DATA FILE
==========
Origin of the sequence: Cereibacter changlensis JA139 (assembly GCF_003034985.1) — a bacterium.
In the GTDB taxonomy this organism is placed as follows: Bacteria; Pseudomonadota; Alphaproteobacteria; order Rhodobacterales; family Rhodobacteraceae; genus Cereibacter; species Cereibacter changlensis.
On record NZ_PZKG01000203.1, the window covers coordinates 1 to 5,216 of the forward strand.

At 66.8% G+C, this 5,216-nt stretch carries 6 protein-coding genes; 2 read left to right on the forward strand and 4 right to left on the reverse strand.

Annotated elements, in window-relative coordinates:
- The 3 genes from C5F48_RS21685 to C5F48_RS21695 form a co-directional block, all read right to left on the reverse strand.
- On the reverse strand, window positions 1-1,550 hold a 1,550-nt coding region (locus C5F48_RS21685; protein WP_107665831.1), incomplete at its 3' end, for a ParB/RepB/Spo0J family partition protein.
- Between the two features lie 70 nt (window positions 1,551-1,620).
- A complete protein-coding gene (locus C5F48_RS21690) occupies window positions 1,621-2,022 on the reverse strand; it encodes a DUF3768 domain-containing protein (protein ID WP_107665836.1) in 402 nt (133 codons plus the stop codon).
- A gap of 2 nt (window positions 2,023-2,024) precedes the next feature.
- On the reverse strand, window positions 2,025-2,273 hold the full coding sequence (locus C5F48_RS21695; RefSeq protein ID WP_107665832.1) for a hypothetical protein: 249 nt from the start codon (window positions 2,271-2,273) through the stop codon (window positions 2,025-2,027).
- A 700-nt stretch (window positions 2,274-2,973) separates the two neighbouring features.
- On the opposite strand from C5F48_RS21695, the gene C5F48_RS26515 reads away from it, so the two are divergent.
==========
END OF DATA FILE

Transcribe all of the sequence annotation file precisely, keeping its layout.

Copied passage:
Origin of the sequence: Cereibacter changlensis JA139 (assembly GCF_003034985.1) — a bacterium.
In the GTDB taxonomy this organism is placed as follows: Bacteria; Pseudomonadota; Alphaproteobacteria; order Rhodobacterales; family Rhodobacteraceae; genus Cereibacter; species Cereibacter changlensis.
On record NZ_PZKG01000203.1, the window covers coordinates 1 to 5,216 of the forward strand.

At 66.8% G+C, this 5,216-nt stretch carries 6 protein-coding genes; 2 read left to right on the forward strand and 4 right to left on the reverse strand.

Annotated elements, in window-relative coordinates:
- The 3 genes from C5F48_RS21685 to C5F48_RS21695 form a co-directional block, all read right to left on the reverse strand.
- On the reverse strand, window positions 1-1,550 hold a 1,550-nt coding region (locus C5F48_RS21685; protein WP_107665831.1), incomplete at its 3' end, for a ParB/RepB/Spo0J family partition protein.
- Between the two features lie 70 nt (window positions 1,551-1,620).
- A complete protein-coding gene (locus C5F48_RS21690) occupies window positions 1,621-2,022 on the reverse strand; it encodes a DUF3768 domain-containing protein (protein ID WP_107665836.1) in 402 nt (133 codons plus the stop codon).
- A gap of 2 nt (window positions 2,023-2,024) precedes the next feature.
- On the reverse strand, window positions 2,025-2,273 hold the full coding sequence (locus C5F48_RS21695; RefSeq protein ID WP_107665832.1) for a hypothetical protein: 249 nt from the start codon (window positions 2,271-2,273) through the stop codon (window positions 2,025-2,027).
- A 700-nt stretch (window positions 2,274-2,973) separates the two neighbouring features.
- On the opposite strand from C5F48_RS21695, the gene C5F48_RS26515 reads away from it, so the two are divergent.